Example Word code

word w = 10000;


Long variables are extended size variables for number storage. Long variables use 4 bytes from memory (32 bits) with a range from -2,147,483,648 to +2,147,483,647.

Example Long code

long speedOfLight = 186000L; //declaration of variable with type Long and initialize it with 186000

Unsigned long

Similar to the Long data type, unsigned long variables are extended size variables for number storage and use 4 bytes from memory (32 bits). However, unlike standard Longs, unsigned longs do not store negative numbers. They have a range of 0 to +4,294,967,295.

Example Unsigned long code

unsigned long time;

void setup() {

void loop() {
  Serial.print("Time: ");
  time = millis();
  //prints time since program started
  // wait a second so as not to send massive amounts of data


A short datatype stores a 16 bit value and uses 2 bytes from memory on ALL Arduinos. They have a range of -32,768 to +32,767.

Example short code

short ledPin = 13


The float is one of the most important Arduino data type as it can store decimal numbers. This data type is for floating-point numbers which are numbers with a decimal point.

Floating-point numbers are often used to approximate the analog and continuous values because they have greater resolution than integers.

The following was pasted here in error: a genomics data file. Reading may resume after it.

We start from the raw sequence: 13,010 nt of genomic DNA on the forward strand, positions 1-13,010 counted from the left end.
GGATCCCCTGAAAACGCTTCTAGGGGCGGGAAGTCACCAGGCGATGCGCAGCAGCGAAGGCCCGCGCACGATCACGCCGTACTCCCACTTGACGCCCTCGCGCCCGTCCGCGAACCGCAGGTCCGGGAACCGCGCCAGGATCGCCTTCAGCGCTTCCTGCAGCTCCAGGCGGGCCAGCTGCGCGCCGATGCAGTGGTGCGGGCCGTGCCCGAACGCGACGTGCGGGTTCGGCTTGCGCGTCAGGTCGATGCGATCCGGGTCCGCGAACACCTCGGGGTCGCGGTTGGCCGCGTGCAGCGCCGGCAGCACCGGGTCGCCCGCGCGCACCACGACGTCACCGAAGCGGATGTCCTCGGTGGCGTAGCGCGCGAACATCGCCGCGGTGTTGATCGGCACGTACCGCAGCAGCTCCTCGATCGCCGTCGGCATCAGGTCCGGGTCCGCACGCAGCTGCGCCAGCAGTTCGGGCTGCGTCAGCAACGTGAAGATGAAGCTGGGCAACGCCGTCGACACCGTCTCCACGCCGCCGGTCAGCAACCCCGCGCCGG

This data type has a memory of 32 bit/ 4 bytes and a range of -3.4028235E+38 to +3.4028235E+38.

Example float code

float myfloat;
float sensorCalbrate = 1.117;

int x;
int y;
float z;

x = 1;
y = x / 2;          // y now contains 0, ints can't hold fractions
z = (float)x / 2.0; // z now contains .5 (you have to use 2.0, not 2)


This data type is a double-precision floating point number. On ATmega based Arduino boards like the Uno, Mega and Nano, double precision floating-point number occupies 4 bytes (32 bit). That is, the double implementation is exactly the same as the float, with no gain in precision.

While for Due and SAMD based boards (eg. MKR1000, Zero), double have 8 bytes (64-bit) precision.

Example double code

double num = 45.352 ;// declaration of variable with type double and initialize it with 45.352

Which data type do you choose to use when programming your Arduino?

Generally, the data type you choose is not a very big deal during programming. However, when size and speed is concerned, choosing the right data type is crucial.